A recent UNHCR report notes that, increasingly, Syrians are arriving in Jordan with only the clothes they are wearing and with few economic resources after months of unemployment.
Religious minorities continue to suffer loss of their rights across the globe, the State Department reported on Monday, with a rise in blasphemy laws and restrictions on faith practices.
Almost half of the world's governments "either abuse religious minorities or did not intervene in cases of societal abuse," said Ambassador-at-Large Suzan Johnson Cook at a State Department briefing on the 2011 International Religious Freedom Report.
"It takes all of us — governments, faith communities, civil society working together to ensure that all people have the right to believe or not to believe," she said.
Christians in Egypt, Tibetan Buddhists in China and Baha'is in Iran are among those without religious rights, the report states.
In Pakistan, Saudi Arabia and Indonesia, people have been killed, imprisoned or detained because they violated or criticized blasphemy laws. In Indonesia, a Christian was sentenced to prison for five years for distributing books that were considered “offensive to Islam.”
These statutes, the U.S. government says, silence people in countries that claim to be “protecting religion.”
The disciplinary actions announced this week by the NCAA against the Penn State University football program were severe.
They included a $60 million fine (equivalent to their football proceeds of one year), a four-year ban on playing in post-season bowl games, a four-year reduction in the school’s number of football scholarships from 25 to 15, vacating all of the wins of Penn State’s football wins from 1998-2011 from official records (including vitiating the numbers that made their famous coach Joe Paterno the “winningest” big-school college football coach in history), giving all returning football players the right to transfer to another school, a five-year probationary period for the football program, and reserving the right to do further investigations and impose additional sanctions on individuals for their behavior.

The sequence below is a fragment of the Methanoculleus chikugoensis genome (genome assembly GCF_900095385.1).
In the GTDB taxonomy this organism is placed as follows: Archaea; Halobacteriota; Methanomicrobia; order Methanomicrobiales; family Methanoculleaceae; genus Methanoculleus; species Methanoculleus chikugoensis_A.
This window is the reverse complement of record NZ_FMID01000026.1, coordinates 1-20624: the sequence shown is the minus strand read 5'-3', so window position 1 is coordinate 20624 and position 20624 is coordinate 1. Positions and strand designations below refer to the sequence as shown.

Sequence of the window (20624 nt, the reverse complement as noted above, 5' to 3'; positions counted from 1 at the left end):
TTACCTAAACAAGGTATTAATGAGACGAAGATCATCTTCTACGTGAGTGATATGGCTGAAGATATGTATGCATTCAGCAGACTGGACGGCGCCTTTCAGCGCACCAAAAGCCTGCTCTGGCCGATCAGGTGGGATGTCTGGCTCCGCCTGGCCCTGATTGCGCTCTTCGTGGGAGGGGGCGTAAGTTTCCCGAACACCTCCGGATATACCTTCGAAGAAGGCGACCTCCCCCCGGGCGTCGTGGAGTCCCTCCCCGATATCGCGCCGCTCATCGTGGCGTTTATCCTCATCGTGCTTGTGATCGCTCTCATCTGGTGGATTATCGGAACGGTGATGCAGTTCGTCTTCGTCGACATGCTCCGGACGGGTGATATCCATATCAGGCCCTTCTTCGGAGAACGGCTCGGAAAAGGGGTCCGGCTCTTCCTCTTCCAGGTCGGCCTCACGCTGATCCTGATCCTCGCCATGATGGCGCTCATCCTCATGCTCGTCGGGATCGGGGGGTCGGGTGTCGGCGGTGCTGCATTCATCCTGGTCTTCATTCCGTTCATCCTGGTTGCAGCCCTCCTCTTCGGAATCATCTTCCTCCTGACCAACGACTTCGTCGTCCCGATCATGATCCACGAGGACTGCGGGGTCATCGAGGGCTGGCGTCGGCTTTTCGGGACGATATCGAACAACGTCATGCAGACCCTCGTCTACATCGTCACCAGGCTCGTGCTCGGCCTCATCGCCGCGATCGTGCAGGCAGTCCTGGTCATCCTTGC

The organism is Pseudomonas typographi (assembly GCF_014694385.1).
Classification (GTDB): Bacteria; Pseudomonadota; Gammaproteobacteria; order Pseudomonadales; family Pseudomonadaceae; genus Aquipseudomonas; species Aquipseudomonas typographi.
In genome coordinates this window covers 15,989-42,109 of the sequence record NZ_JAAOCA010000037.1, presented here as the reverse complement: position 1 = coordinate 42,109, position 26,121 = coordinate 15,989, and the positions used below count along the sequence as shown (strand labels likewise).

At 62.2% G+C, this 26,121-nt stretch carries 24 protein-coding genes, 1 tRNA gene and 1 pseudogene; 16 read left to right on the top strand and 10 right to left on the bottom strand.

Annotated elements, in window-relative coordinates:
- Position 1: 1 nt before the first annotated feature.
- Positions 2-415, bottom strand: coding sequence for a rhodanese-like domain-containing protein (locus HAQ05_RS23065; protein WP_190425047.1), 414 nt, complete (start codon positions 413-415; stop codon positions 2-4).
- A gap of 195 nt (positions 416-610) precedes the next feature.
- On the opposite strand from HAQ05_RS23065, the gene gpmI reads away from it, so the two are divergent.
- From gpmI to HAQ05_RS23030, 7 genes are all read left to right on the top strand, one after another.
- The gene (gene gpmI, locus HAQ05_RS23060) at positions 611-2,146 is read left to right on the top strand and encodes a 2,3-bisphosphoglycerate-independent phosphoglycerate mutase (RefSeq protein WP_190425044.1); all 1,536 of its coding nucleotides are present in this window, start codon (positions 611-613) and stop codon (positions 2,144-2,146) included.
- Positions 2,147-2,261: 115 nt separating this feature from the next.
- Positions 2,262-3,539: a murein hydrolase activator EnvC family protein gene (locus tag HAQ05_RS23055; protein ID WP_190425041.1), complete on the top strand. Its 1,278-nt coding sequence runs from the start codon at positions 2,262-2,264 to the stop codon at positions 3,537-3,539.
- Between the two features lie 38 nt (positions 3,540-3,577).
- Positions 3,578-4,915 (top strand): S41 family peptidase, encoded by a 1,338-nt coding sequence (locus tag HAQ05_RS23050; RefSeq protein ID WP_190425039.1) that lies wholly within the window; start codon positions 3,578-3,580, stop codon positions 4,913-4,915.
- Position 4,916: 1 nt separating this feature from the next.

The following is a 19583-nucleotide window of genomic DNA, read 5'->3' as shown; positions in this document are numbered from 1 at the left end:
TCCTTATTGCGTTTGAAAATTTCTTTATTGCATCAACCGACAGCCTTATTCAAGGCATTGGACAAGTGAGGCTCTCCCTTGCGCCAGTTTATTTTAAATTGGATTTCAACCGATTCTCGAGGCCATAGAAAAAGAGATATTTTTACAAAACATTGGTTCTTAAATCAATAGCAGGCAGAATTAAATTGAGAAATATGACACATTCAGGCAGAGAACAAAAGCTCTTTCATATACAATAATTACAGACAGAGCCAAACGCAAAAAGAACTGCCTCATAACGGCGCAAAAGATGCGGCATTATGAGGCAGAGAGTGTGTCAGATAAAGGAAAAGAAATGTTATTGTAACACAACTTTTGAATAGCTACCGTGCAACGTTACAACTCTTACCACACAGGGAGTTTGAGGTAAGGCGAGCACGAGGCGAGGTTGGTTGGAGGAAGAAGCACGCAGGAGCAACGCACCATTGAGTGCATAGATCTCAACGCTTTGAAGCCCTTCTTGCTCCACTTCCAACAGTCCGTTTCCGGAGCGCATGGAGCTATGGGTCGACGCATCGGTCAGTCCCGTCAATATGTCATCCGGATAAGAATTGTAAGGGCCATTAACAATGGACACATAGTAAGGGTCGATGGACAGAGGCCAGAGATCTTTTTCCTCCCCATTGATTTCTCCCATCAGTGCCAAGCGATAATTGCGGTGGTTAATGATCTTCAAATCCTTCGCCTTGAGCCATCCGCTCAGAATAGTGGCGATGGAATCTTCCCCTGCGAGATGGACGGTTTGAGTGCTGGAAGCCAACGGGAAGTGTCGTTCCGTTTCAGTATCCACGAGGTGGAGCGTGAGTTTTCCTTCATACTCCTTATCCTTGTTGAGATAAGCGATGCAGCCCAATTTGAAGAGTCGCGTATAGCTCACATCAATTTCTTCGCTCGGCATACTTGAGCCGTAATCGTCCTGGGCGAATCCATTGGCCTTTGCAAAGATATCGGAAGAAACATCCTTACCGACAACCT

That will end Penn State’s dominant national football program for the foreseeable future and is a much more serious punishment than simply banning the university from playing football for a year — aka a “death sentence”— might have been.
I agree with the NCAA’s disciplinary decisions and would have supported even harsher penalties against Penn State.
This week, I and many U.S. Christian leaders signed on to a letter, concerning a re-introduced version of Uganda’s Anti-Homosexuality Bill, a bill which perpetuates some alarming and hateful language about the LGBT community in Uganda, and indeed, around the world. When it was originally introduced in 2009, it made homosexuality an act punishable by death. While the most draconian measures have been removed, the bill still calls for life imprisonment for people who are homosexual, and makes even discussions about sexual orientation illegal, stifling any opportunity to build a civil and constructive dialogue. How can we expect to come together to bridge the divides if we cannot even bring ourselves to sit down together and talk? What is even more heartbreaking, so surprising, is that Christian leaders in Uganda continue to support it.
What are we calling for in this letter? It is a simple message, and one that all who profess a Christian faith should be able to agree with:
All human beings have been created in the image and likeness of God, and Christ teaches that we are to love our neighbors as ourselves. All acts of bigotry and hatred betray these foundational truths.